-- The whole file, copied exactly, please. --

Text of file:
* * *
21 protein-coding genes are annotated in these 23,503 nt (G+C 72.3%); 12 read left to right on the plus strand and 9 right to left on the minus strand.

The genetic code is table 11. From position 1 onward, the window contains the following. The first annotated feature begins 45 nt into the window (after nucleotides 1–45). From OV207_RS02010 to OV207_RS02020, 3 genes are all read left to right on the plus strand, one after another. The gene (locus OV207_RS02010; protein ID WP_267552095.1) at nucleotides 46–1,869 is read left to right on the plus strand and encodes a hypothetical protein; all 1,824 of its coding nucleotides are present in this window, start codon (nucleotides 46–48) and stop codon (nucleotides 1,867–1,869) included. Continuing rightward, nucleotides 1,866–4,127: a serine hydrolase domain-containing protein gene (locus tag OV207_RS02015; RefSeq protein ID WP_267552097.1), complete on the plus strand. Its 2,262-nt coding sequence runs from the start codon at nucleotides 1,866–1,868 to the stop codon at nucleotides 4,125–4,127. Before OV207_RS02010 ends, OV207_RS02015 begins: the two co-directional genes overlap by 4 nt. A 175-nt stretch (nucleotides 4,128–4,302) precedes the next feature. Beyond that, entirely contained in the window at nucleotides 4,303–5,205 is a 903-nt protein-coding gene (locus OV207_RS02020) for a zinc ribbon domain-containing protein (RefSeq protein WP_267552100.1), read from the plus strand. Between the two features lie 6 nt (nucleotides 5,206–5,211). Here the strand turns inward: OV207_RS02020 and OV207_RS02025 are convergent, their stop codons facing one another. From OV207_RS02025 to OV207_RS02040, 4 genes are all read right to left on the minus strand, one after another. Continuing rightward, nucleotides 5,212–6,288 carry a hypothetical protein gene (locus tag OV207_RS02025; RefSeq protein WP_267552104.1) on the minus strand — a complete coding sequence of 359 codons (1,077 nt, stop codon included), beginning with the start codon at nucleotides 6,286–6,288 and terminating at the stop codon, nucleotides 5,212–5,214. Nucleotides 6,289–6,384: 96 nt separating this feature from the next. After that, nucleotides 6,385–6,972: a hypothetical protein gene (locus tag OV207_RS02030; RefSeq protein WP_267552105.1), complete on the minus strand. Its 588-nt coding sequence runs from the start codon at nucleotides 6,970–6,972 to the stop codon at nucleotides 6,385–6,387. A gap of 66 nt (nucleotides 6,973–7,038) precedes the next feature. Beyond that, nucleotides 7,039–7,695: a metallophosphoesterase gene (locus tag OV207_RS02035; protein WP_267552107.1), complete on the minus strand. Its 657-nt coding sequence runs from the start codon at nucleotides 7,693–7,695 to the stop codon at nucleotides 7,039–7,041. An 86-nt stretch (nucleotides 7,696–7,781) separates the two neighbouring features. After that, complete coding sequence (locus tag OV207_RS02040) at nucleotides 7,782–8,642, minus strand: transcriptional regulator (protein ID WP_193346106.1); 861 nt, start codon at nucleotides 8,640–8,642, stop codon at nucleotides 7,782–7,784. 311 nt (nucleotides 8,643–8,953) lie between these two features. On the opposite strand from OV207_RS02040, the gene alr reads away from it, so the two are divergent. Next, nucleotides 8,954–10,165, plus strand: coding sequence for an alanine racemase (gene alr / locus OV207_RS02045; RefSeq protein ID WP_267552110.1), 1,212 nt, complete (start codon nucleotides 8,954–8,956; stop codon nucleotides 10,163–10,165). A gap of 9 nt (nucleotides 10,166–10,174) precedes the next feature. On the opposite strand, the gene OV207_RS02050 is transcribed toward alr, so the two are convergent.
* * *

21 protein-coding genes are annotated in these 23,503 nt (G+C 72.3%); 12 read left to right on the plus strand and 9 right to left on the minus strand.

The genetic code is table 11. From position 1 onward, the window contains the following. The first annotated feature begins 45 nt into the window (after nucleotides 1–45). From OV207_RS02010 to OV207_RS02020, 3 genes are all read left to right on the plus strand, one after another. The gene (locus OV207_RS02010; protein ID WP_267552095.1) at nucleotides 46–1,869 is read left to right on the plus strand and encodes a hypothetical protein; all 1,824 of its coding nucleotides are present in this window, start codon (nucleotides 46–48) and stop codon (nucleotides 1,867–1,869) included. Continuing rightward, nucleotides 1,866–4,127: a serine hydrolase domain-containing protein gene (locus tag OV207_RS02015; RefSeq protein ID WP_267552097.1), complete on the plus strand. Its 2,262-nt coding sequence runs from the start codon at nucleotides 1,866–1,868 to the stop codon at nucleotides 4,125–4,127. Before OV207_RS02010 ends, OV207_RS02015 begins: the two co-directional genes overlap by 4 nt. A 175-nt stretch (nucleotides 4,128–4,302) precedes the next feature. Beyond that, entirely contained in the window at nucleotides 4,303–5,205 is a 903-nt protein-coding gene (locus OV207_RS02020) for a zinc ribbon domain-containing protein (RefSeq protein WP_267552100.1), read from the plus strand. Between the two features lie 6 nt (nucleotides 5,206–5,211). Here the strand turns inward: OV207_RS02020 and OV207_RS02025 are convergent, their stop codons facing one another. From OV207_RS02025 to OV207_RS02040, 4 genes are all read right to left on the minus strand, one after another. Continuing rightward, nucleotides 5,212–6,288 carry a hypothetical protein gene (locus tag OV207_RS02025; RefSeq protein WP_267552104.1) on the minus strand — a complete coding sequence of 359 codons (1,077 nt, stop codon included), beginning with the start codon at nucleotides 6,286–6,288 and terminating at the stop codon, nucleotides 5,212–5,214. Nucleotides 6,289–6,384: 96 nt separating this feature from the next. After that, nucleotides 6,385–6,972: a hypothetical protein gene (locus tag OV207_RS02030; RefSeq protein WP_267552105.1), complete on the minus strand. Its 588-nt coding sequence runs from the start codon at nucleotides 6,970–6,972 to the stop codon at nucleotides 6,385–6,387. A gap of 66 nt (nucleotides 6,973–7,038) precedes the next feature. Beyond that, nucleotides 7,039–7,695: a metallophosphoesterase gene (locus tag OV207_RS02035; protein WP_267552107.1), complete on the minus strand. Its 657-nt coding sequence runs from the start codon at nucleotides 7,693–7,695 to the stop codon at nucleotides 7,039–7,041. An 86-nt stretch (nucleotides 7,696–7,781) separates the two neighbouring features. After that, complete coding sequence (locus tag OV207_RS02040) at nucleotides 7,782–8,642, minus strand: transcriptional regulator (protein ID WP_193346106.1); 861 nt, start codon at nucleotides 8,640–8,642, stop codon at nucleotides 7,782–7,784. 311 nt (nucleotides 8,643–8,953) lie between these two features. On the opposite strand from OV207_RS02040, the gene alr reads away from it, so the two are divergent. Next, nucleotides 8,954–10,165, plus strand: coding sequence for an alanine racemase (gene alr / locus OV207_RS02045; RefSeq protein ID WP_267552110.1), 1,212 nt, complete (start codon nucleotides 8,954–8,956; stop codon nucleotides 10,163–10,165). A gap of 9 nt (nucleotides 10,166–10,174) precedes the next feature. On the opposite strand, the gene OV207_RS02050 is transcribed toward alr, so the two are convergent.